Were you sold on the series right away when it was presented to you?
Oh yes, absolutely, no question. I had originally ... I don't know if it was my idea ... I think it was probably their idea ... to make it about a woman who strikes out on her own to make it as a newswoman on TV somewhere, or in TV, and we talked to CBS about that. And they said no, it can't be, because if she is on TV and she's not married, people will think she divorced Dick Van Dyke, and we can't have that. So then they came up with the story that I was supporting [a boyfriend] who had been in med school. I was bringing him through that, helping him with money and moral support and all of that. And that's how it happened. In the end, after all of that support that I gave him, he walked out on me, so it was really a sad event for Mary Richards.

Have you been surprised at how much the show became a symbol of and a source of inspiration for single career women?
I'm still surprised at that. Yes, I never dreamed that it would touch so many people, in particular women, in the way that it has. And when I say that, I'm talking about Oprah Winfrey on air, seeing that I was a surprise guest on her show .. she didn't know about it, and she burst into tears and they had to stop production, because she couldn't stop crying. It's truly amazing to me, the level that that show reached, and reaches still.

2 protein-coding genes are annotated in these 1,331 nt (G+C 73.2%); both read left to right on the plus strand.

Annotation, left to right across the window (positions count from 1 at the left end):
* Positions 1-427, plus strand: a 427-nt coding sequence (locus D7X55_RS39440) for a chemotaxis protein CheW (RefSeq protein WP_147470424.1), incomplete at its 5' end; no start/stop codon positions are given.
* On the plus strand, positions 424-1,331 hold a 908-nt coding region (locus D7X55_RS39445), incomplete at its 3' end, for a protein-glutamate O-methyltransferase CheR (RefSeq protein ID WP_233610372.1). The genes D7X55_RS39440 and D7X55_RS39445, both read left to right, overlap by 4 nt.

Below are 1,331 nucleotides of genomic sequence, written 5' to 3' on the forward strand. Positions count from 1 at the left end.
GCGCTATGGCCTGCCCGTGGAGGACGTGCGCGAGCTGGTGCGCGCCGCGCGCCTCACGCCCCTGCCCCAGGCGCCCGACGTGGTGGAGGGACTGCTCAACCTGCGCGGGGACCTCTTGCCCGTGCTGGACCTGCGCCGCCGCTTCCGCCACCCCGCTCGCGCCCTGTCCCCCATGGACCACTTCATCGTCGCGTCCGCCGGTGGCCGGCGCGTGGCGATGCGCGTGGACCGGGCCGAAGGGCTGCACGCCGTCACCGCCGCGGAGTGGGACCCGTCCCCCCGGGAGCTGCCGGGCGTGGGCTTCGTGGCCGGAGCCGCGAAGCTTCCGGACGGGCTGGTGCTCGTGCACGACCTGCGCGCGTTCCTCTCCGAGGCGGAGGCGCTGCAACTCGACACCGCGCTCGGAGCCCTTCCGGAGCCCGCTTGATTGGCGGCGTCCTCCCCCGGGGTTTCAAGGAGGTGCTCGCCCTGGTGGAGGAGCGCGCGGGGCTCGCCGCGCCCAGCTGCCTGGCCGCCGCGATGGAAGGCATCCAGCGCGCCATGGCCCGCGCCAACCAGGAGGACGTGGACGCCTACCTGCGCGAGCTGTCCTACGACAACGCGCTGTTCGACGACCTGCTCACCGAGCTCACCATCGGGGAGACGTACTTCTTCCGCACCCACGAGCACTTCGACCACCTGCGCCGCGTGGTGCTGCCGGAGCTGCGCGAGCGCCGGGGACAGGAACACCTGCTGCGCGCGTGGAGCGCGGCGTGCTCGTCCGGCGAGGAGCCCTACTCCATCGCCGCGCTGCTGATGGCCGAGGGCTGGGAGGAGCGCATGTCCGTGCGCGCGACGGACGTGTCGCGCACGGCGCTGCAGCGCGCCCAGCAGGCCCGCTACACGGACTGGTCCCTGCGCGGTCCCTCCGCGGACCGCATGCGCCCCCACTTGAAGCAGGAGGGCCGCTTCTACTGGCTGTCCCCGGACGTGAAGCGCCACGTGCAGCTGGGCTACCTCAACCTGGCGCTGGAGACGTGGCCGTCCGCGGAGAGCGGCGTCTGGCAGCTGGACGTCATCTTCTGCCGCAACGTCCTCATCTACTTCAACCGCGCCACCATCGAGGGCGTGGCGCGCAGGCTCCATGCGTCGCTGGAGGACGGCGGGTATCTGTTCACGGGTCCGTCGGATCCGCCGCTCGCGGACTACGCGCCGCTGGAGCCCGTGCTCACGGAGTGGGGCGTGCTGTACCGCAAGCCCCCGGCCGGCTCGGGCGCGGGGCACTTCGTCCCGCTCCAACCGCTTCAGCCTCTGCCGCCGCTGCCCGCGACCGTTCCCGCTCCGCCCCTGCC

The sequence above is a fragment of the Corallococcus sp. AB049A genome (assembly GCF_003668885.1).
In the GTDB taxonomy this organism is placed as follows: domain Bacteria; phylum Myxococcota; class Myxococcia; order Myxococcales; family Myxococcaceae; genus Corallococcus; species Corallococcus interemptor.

People associate you so much with Minneapolis, because of 'The Mary Tyler Moore Show,' but you were actually born in Brooklyn?
I was. I was ... my father always reminded, "born in Brooklyn Heights of impoverished nobility." [Laughs] And we do have quite a family lineage. I've got the portraits, there are about eight family portraits, that go back to the early 1700s, when the first Moore arrived from London. He had hidden on a tea ship, and that's how he came to America, with only a couple of dollars in his pocket. And then after much time wisely spent, he became a lawyer and a farmer, which, in that era, in the south, is what most people did.

So he should throw his hat up in the air too, because he made it for the Moore family. How did that famous 'Mary Tyler Moore Show' opening come about, where you toss your hat up in the air?
Well, it was winter [when] we were shooting that, and it was truly freezing cold, and they wanted a shot of, I don't know what the shot was supposed to be, but something like being in the middle of traffic and just enjoying where you are. And so somebody said, "She's going to freeze if you don't get her out of this weather!" And someone was carrying my suitcase with all the stuff that I brought -- jackets, hats, boots and things -- and someone said to put this hat on, that'll help. And then I went out into this traffic, which had seemed to slow down, and I thought that was good, and I was feeling warmer, so I thought, "Wouldn't it be great if I threw my hat in the air, in exhilaration and pride?" And so I took it off and threw it up in the air. And that's how it happened. It was just like so many things on that show, in that it was born of spontaneity, born of, "let's try this, let's try that," and we did all right.

Would you ever consider doing another series at this point?